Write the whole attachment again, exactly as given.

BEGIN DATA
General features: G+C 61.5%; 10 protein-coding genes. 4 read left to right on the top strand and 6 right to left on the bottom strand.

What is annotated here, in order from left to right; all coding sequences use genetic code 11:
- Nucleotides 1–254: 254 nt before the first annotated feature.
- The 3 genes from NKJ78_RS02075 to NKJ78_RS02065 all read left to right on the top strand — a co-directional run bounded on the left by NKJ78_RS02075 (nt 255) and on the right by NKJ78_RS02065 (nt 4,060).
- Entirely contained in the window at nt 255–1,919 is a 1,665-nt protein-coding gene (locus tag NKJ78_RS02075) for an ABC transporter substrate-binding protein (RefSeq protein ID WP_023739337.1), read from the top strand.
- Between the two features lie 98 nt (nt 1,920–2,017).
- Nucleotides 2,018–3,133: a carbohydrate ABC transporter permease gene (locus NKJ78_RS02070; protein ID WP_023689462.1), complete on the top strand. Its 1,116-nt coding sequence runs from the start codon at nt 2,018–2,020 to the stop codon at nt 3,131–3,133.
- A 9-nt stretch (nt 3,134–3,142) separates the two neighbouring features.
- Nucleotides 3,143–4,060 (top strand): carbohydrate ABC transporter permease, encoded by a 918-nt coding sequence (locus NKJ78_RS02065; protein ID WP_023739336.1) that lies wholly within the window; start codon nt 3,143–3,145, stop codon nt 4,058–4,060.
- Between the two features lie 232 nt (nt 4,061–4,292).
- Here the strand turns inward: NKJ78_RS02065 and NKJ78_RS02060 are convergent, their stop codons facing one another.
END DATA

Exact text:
General features: G+C 61.5%; 10 protein-coding genes. 4 read left to right on the top strand and 6 right to left on the bottom strand.

What is annotated here, in order from left to right; all coding sequences use genetic code 11:
- Nucleotides 1–254: 254 nt before the first annotated feature.
- The 3 genes from NKJ78_RS02075 to NKJ78_RS02065 all read left to right on the top strand — a co-directional run bounded on the left by NKJ78_RS02075 (nt 255) and on the right by NKJ78_RS02065 (nt 4,060).
- Entirely contained in the window at nt 255–1,919 is a 1,665-nt protein-coding gene (locus tag NKJ78_RS02075) for an ABC transporter substrate-binding protein (RefSeq protein ID WP_023739337.1), read from the top strand.
- Between the two features lie 98 nt (nt 1,920–2,017).
- Nucleotides 2,018–3,133: a carbohydrate ABC transporter permease gene (locus NKJ78_RS02070; protein ID WP_023689462.1), complete on the top strand. Its 1,116-nt coding sequence runs from the start codon at nt 2,018–2,020 to the stop codon at nt 3,131–3,133.
- A 9-nt stretch (nt 3,134–3,142) separates the two neighbouring features.
- Nucleotides 3,143–4,060 (top strand): carbohydrate ABC transporter permease, encoded by a 918-nt coding sequence (locus NKJ78_RS02065; protein ID WP_023739336.1) that lies wholly within the window; start codon nt 3,143–3,145, stop codon nt 4,058–4,060.
- Between the two features lie 232 nt (nt 4,061–4,292).
- Here the strand turns inward: NKJ78_RS02065 and NKJ78_RS02060 are convergent, their stop codons facing one another.